By Sr. M. Peter Lillian di Maria
Suffering is a mystery — a challenge for all who have suffered — and each person’s story is unique. Often, we struggle to understand the suffering we experience while we are going through it. We never actually know in the present moment what precisely is happening to us; we are too busy trying to cope. It is frequently only long afterward that our eyes may be opened, and we can begin to understand how our suffering and pain may have changed us or challenged us. It is different for each of us.
But I have learned in my many years of ministry experience that having another listen to our story helps us find a place of serenity, and in this place of calm we can begin to understand healing. Helping others connect to the meaning of their suffering without judgment may not remove the suffering, but it may change the person’s approach toward it. Most elders can describe their pain but often need that compassionate listener to help them name their suffering. This is especially true for those who are memory impaired.
I have been privileged to travel with Dr. Michael Brescia, executive medical director of Calvary Hospital in the Bronx, NY, over the course of many years as he has lectured on palliative care and the five domains of pain (physical, mental/psychiatric, familial, spiritual, and emotional) that people experience. His presentations and my own experiences have caused me to reflect on how our elders experience these domains of pain, usually in the midst of debilitating diseases.
Each of the pains mentioned above can lead to a distinct type of suffering. Each person describes the experience of suffering differently, as it takes place deep within a person’s soul. People describing what their pain feels like may use distinct terms like “gnawing,” “dull,” or “sharp.” However, it is often difficult for people to share their suffering in more concrete terms.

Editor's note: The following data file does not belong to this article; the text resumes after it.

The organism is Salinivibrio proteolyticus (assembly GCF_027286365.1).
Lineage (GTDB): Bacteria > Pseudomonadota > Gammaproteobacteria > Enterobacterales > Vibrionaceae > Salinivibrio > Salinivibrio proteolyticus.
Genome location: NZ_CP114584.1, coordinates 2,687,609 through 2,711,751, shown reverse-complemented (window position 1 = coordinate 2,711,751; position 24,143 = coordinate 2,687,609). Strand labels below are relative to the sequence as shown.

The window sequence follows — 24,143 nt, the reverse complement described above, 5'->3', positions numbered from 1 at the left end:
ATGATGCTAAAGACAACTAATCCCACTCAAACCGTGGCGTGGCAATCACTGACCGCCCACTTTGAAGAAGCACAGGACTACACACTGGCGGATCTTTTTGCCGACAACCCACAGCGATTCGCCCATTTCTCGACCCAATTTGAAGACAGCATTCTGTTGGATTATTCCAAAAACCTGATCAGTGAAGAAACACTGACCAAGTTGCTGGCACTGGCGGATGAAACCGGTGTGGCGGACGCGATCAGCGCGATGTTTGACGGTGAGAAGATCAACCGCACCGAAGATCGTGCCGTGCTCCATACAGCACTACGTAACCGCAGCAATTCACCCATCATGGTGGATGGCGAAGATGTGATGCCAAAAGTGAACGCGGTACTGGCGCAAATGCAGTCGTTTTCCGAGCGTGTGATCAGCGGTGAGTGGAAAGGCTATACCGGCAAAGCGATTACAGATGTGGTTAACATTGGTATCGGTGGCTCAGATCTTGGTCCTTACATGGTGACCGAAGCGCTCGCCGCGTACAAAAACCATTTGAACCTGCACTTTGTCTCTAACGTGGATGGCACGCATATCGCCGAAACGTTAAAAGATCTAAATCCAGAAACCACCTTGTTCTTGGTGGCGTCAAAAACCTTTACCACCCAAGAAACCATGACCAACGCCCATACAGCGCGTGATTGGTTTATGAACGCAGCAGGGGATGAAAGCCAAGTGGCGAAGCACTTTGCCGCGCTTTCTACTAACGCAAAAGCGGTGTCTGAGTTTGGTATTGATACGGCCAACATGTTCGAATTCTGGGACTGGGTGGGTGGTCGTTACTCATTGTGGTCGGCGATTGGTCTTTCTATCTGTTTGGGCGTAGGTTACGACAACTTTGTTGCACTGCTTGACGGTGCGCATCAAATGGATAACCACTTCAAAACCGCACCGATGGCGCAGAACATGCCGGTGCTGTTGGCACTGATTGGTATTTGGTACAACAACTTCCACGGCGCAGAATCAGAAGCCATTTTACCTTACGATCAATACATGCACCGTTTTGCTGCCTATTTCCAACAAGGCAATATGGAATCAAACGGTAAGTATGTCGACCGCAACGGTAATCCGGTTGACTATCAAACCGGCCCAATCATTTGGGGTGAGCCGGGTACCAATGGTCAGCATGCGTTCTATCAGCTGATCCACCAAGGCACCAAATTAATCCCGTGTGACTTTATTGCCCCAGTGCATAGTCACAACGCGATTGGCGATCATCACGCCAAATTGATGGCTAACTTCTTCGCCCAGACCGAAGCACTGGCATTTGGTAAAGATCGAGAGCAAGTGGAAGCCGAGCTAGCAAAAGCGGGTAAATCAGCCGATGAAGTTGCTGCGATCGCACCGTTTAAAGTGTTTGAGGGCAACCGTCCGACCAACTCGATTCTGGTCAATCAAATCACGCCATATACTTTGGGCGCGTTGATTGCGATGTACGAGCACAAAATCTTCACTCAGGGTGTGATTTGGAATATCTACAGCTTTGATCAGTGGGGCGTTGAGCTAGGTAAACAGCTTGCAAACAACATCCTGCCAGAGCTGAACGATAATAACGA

We find the power of listening in the Emmaus story when Jesus comes upon the disciples as a stranger and listens. After they finish speaking, he speaks about the scriptures and reminds them that the prophets said the Messiah would suffer and die; in doing so, he would enter into eternal glory. They are so moved by his listening, his speaking, and, more importantly, his presence, that they return to Jerusalem with a renewed sense of peace. Our presence for those who suffer is the true meaning of compassion, which comes from the Latin compati—“to suffer with.” My experiences ministering to our elders with dementia has taught me the importance of living the word compassion. All people who suffer, especially those with dementia, need someone who will listen.
We can learn from the Emmaus story and apply its teachings to people who are living with dementia. As we listen, we understand their condition, and we allow their story to unfold in their time and in their reality. They, like all people, are coping with many forms of pain and suffering.
Physical pain is the easiest to detect, and often, the appropriate intervention can relieve it. But when we begin to assess for other types of pain and suffering associated with dementia, it is important to understand dementia and its progression. People who constantly say “I want to go home” are experiencing emotional and familial pain. If we can connect to the emotion by listening compassionately, we can affirm their need to be heard and to feel safe. Their desire to “go home” may mean they need to be somewhere familiar with people who know them. Where is this place? “Home” is where that person’s family is — it could be with parents, a spouse, their children, or any other place where he or she feels safe.
Sometimes we redirect too soon. Redirection may be appropriate eventually, but when we respond to the emotion first, we do as Jesus did in the Emmaus story; we connect the dots for them within their reality so they can feel that someone understands their emotional and familial pain. In doing so, we acknowledge them as the persons they have always been, and we validate that their concerns can still be shared and understood. We help them to know that their life continues to have meaning, even as their dementia progresses, robbing their memories and unwinding the fabric of their lives. They can share only what this disease of their brain allows them to believe is their present reality. The spiritual and emotional suffering they may be experiencing begins to be eased by our compassionate listening.
What does compassionate listening call us to be for those who suffer? Compassionate listening: Challenges us to be One in the Ministry we share to bring Peace to those who feel Abandoned. It allows us to Share in the Silence of peoples’ Inner being, Opening their hearts and bringing a New hope within.
Our foundress, Venerable Mary Angeline McCrory, once said, “Let us never lose sight that there is no substitute for love.” Her words are an affirmation to those who do all things in love and compassion as they minister to those who suffer.
Sr. M. Peter Lillian Di Maria, O.Carm., is director of the Avila Institute of Gerontology in Germantown, NY.